The bipolar disorder gets worse with age

Psychiatry, Psychosomatics & Psychotherapy

However different a bipolar disorder may be from patient to patient, it always runs in phases or episodes in which a certain mood prevails (manic or depressive). The individual phases often come and go at irregular intervals. On average, the depressive phases last about four to twelve months without treatment, the manic phases are significantly shorter. Occasionally, manic or depressive episodes merge or even occur at the same time (mixed phase). Between the acute episodes of illness there are more or less long periods of time, depending on the course, in which the affected person has no symptoms whatsoever. Suicide attempts and suicides almost always occur during or immediately after depressive or mixed phases.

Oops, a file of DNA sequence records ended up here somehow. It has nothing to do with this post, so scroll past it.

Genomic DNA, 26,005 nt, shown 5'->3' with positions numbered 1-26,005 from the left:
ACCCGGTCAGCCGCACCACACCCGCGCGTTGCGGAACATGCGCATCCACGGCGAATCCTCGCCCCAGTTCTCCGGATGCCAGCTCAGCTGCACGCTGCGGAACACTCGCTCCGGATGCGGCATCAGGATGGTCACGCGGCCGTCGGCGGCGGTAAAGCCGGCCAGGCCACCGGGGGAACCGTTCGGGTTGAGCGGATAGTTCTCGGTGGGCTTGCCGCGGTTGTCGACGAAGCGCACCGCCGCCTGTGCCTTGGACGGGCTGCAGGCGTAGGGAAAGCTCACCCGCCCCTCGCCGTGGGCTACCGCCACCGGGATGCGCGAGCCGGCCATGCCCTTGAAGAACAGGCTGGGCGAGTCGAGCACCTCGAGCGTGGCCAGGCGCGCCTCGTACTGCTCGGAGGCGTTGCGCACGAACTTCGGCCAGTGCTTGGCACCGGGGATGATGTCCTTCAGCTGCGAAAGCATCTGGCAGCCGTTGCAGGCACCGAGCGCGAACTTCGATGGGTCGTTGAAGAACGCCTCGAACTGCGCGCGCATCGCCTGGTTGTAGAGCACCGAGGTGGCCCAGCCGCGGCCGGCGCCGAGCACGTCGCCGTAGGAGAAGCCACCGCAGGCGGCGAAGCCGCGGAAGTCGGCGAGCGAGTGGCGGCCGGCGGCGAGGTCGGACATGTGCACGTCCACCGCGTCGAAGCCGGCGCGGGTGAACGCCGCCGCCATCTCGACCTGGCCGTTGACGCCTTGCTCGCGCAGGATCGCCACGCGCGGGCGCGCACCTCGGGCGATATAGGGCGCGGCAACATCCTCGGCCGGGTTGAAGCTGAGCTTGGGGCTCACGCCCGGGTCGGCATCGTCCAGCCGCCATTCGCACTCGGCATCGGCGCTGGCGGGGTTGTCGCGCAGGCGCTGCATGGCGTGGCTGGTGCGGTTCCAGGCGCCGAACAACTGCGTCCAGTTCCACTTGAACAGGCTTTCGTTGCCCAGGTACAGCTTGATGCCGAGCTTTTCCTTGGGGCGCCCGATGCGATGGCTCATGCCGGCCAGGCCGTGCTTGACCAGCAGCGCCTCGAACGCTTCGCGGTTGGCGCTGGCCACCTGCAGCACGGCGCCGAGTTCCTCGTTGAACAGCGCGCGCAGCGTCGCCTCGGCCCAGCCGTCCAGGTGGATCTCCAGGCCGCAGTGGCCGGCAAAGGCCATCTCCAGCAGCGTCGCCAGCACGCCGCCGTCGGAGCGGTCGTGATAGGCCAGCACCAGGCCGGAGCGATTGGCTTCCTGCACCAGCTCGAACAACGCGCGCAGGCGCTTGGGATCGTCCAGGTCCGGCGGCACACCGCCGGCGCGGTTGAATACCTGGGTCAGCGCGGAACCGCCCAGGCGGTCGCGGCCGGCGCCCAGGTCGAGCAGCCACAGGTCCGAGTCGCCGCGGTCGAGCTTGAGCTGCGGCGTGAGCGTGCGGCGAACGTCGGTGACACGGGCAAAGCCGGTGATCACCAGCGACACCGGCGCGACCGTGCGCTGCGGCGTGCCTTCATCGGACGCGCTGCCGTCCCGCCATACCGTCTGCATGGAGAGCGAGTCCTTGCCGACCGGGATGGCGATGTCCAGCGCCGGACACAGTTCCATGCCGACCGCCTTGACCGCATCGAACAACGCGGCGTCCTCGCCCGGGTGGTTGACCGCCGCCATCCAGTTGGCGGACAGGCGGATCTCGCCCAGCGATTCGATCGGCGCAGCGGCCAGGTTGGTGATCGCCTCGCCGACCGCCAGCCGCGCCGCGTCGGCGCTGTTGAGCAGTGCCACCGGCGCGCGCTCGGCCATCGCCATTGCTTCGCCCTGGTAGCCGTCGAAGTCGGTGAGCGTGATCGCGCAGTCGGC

Psychotic symptoms such as delusions indicate an unfavorable course of the bipolar illness: Those affected suffer two to three times more relapses than bipolar patients without psychotic symptoms and about two-thirds develop psychotic signs again with the next mania. In the case of rapid cycling, the long-term prognosis is often poor, as the unstable mood often persists between the phases. Those affected therefore have severe problems coping with everyday life. Most patients with bipolar disease regain their quality of life with individually tailored therapy.